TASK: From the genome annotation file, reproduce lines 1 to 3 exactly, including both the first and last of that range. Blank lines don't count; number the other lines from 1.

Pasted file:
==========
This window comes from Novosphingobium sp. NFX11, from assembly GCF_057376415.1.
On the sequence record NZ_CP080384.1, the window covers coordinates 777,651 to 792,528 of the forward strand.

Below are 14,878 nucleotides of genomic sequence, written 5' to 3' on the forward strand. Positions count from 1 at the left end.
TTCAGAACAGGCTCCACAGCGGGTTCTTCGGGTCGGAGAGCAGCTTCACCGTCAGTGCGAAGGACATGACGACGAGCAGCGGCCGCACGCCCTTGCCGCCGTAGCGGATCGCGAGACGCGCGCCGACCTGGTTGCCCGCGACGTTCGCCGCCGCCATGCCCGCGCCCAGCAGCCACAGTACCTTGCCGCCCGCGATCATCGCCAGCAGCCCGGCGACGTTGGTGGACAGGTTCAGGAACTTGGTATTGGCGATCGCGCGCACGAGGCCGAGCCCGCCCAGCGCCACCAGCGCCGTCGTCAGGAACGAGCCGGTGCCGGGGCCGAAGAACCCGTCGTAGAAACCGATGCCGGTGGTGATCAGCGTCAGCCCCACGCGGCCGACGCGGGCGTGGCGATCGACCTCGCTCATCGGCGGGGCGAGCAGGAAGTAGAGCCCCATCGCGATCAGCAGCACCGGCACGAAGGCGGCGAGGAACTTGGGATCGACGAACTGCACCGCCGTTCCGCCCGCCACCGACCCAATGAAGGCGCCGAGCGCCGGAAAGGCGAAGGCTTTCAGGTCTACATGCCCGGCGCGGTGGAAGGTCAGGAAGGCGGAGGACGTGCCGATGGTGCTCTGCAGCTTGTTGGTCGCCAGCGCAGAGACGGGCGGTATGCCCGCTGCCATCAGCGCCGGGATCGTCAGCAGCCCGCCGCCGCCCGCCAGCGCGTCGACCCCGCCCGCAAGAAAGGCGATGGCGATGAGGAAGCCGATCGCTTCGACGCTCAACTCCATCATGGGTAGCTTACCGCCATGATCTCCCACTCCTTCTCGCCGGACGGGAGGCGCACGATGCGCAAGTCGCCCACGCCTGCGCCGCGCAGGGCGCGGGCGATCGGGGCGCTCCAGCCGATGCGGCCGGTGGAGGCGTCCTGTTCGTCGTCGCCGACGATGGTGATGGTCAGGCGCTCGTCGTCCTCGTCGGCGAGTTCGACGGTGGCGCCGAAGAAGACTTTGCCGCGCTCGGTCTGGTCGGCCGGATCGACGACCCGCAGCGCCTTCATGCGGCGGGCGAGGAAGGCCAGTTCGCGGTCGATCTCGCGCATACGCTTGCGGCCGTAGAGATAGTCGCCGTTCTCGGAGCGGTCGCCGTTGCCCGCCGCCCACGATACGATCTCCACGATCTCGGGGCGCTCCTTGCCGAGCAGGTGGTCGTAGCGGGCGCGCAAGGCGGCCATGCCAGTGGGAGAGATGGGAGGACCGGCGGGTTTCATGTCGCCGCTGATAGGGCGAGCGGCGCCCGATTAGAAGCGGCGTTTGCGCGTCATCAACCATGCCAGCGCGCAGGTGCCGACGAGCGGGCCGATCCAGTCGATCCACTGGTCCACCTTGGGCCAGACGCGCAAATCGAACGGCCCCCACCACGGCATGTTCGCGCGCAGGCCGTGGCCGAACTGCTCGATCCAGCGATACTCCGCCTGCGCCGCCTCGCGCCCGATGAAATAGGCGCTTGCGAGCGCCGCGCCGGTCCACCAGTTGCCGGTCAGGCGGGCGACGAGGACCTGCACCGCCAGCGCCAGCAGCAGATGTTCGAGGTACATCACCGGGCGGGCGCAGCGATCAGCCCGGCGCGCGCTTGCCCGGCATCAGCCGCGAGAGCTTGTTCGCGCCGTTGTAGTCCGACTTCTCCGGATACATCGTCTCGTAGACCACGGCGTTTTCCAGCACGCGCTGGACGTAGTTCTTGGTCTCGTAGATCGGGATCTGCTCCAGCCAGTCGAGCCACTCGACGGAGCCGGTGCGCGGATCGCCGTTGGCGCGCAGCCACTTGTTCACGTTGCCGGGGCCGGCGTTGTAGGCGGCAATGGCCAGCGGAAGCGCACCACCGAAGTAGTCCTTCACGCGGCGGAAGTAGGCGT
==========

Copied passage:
This window comes from Novosphingobium sp. NFX11, from assembly GCF_057376415.1.
On the sequence record NZ_CP080384.1, the window covers coordinates 777,651 to 792,528 of the forward strand.

Below are 14,878 nucleotides of genomic sequence, written 5' to 3' on the forward strand. Positions count from 1 at the left end.